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Net cash provided by operating activities was $71.6 million for the nine months ended September 30, 2011. Cash provided by operating activities was primarily due to net income of $37.8 million adjusted for non-cash items of $34.9 million, partially offset by changes in our working capital accounts totaling $1.1 million. The changes in our working capital accounts were driven by an increase in income taxes receivable and decreases in accrued expenses and other liabilities and accounts payable, partially offset by an increase in deferred revenues and a decrease in accounts receivable. The decrease in accrued expenses was primarily due to the payment of annual employee bonuses in the first quarter. The increase in deferred revenues was primarily due to the collection of annual maintenance fees. The decrease in accounts receivable was primarily due to the improvement in days’ sales outstanding.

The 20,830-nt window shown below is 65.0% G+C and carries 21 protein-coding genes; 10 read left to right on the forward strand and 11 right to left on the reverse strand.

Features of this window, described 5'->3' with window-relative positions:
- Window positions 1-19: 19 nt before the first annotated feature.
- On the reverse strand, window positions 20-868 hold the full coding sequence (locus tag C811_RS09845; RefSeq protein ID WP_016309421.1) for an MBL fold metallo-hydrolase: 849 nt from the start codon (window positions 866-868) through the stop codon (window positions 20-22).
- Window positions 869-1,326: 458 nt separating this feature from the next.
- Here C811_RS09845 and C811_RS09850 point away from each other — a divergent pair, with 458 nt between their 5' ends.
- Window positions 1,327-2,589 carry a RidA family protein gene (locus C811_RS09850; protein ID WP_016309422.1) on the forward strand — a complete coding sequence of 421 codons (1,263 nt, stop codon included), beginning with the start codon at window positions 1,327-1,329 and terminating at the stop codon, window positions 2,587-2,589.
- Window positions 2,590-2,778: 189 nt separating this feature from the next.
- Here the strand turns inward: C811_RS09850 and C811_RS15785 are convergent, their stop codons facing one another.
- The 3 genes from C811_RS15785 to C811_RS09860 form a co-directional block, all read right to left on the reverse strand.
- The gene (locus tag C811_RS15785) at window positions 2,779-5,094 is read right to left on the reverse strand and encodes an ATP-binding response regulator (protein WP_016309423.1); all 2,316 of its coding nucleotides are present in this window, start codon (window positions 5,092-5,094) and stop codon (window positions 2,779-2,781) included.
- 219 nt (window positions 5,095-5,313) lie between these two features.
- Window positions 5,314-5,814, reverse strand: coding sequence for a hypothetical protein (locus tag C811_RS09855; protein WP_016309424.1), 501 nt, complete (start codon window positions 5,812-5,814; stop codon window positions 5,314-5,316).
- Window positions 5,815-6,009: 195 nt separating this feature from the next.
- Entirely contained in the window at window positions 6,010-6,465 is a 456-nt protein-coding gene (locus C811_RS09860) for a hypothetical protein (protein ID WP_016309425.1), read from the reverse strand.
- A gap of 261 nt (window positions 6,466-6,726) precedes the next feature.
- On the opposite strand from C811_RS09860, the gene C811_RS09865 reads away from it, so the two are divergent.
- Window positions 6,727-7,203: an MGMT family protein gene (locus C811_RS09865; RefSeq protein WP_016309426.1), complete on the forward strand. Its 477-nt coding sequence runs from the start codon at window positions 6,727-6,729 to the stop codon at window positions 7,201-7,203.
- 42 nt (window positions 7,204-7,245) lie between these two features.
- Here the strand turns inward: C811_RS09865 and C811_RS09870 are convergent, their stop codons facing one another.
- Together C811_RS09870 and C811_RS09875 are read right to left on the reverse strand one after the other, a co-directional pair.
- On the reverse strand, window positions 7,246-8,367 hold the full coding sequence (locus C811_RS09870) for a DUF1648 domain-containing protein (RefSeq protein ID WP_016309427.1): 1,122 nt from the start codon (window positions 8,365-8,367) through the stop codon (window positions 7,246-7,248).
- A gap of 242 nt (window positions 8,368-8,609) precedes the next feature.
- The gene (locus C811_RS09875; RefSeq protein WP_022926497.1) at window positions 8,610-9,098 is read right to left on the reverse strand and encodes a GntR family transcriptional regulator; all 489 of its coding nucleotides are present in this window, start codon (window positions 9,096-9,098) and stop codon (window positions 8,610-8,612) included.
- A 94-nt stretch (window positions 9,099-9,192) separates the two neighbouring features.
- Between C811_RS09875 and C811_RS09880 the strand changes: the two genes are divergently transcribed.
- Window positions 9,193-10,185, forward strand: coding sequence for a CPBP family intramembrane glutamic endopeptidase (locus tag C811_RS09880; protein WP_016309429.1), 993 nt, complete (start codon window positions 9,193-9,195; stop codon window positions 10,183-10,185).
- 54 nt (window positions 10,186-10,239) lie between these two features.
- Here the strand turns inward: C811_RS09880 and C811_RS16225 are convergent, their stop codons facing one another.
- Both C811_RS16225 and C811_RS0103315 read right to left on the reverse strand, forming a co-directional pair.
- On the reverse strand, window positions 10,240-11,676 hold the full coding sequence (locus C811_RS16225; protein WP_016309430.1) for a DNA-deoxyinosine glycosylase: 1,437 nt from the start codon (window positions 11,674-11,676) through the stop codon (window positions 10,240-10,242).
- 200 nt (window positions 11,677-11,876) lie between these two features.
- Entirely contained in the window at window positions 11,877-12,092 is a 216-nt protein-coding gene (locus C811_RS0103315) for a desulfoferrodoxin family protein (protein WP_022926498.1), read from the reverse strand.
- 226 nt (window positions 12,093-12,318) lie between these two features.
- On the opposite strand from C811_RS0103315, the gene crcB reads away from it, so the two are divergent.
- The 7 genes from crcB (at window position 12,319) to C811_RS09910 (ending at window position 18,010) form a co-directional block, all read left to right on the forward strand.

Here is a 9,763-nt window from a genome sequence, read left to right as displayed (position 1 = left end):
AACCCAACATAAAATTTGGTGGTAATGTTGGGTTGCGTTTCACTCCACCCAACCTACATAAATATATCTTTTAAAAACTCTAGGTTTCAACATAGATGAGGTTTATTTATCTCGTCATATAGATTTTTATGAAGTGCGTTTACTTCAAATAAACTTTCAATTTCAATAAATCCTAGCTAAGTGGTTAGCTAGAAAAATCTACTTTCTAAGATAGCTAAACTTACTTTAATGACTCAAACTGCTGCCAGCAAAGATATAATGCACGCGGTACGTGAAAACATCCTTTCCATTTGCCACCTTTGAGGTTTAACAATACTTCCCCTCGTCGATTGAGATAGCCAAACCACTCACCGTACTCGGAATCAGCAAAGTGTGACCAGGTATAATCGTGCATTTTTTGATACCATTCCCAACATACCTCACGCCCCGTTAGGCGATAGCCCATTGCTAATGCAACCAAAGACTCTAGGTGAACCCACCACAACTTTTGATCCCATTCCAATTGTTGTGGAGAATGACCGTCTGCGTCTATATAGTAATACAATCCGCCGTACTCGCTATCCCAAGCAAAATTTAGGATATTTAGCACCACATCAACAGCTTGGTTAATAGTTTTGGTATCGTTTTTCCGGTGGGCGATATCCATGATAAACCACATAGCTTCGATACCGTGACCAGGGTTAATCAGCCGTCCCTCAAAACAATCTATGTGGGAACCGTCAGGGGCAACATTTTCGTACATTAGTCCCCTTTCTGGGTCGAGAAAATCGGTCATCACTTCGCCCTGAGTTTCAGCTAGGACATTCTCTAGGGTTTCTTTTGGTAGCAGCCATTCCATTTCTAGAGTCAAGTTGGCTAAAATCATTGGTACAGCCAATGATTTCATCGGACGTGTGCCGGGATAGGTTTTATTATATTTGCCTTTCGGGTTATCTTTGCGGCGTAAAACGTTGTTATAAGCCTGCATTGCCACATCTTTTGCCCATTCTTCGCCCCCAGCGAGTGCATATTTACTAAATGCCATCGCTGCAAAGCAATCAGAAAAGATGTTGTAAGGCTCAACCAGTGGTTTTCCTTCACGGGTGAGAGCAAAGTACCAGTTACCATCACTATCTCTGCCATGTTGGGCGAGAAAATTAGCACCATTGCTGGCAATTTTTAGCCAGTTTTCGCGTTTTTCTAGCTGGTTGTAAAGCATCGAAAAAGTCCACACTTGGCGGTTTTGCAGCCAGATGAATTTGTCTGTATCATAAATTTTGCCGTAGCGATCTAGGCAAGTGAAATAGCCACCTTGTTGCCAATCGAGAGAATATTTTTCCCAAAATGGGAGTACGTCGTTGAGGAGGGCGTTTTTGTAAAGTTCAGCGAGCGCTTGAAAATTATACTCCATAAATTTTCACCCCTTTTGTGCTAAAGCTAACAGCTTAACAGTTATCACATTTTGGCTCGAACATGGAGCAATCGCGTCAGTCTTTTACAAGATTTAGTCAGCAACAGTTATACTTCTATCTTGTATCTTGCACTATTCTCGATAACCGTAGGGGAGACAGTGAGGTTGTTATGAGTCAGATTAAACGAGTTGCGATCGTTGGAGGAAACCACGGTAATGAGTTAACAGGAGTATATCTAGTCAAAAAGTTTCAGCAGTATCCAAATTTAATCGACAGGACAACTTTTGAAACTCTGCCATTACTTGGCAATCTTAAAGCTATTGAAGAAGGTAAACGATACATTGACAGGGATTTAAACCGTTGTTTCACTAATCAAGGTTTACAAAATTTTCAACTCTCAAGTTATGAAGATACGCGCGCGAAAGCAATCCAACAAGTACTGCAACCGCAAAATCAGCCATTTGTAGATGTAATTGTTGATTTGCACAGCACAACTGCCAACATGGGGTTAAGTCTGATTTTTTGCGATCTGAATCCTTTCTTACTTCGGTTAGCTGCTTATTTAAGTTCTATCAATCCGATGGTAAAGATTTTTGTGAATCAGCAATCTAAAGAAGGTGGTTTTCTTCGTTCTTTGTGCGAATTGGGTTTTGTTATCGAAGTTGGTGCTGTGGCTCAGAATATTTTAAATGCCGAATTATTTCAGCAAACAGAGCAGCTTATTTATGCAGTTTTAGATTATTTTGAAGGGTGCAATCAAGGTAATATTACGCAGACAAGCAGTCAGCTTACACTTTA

Investing activities used net cash of $25.6 million for the nine months ended September 30, 2011, primarily related to $19.9 million cash paid for our acquisitions of BMXL and Ireland Fund Admin, $4.4 million in cash paid for capital expenditures and $1.3 million in cash paid for capitalized software.
Financing activities used net cash of $54.3 million for the nine months ended September 30, 2011, representing $118.2 million in repayments of debt, partially offset by $52.0 million in net proceeds from our follow-on offering, proceeds of $7.0 million from stock option exercises and income tax windfall benefits of $4.9 million related to the exercise of stock options. The repayment of debt during the period includes our use of proceeds from our follow-on offering and available cash to redeem $66.6 million in principal amount of our outstanding 11 3 / 4 % senior subordinated notes due 2013 at a redemption price of 102.9375% of the related principal amount, plus accrued and unpaid interest on such amount to, but excluding March 17, 2011, the date of the redemption.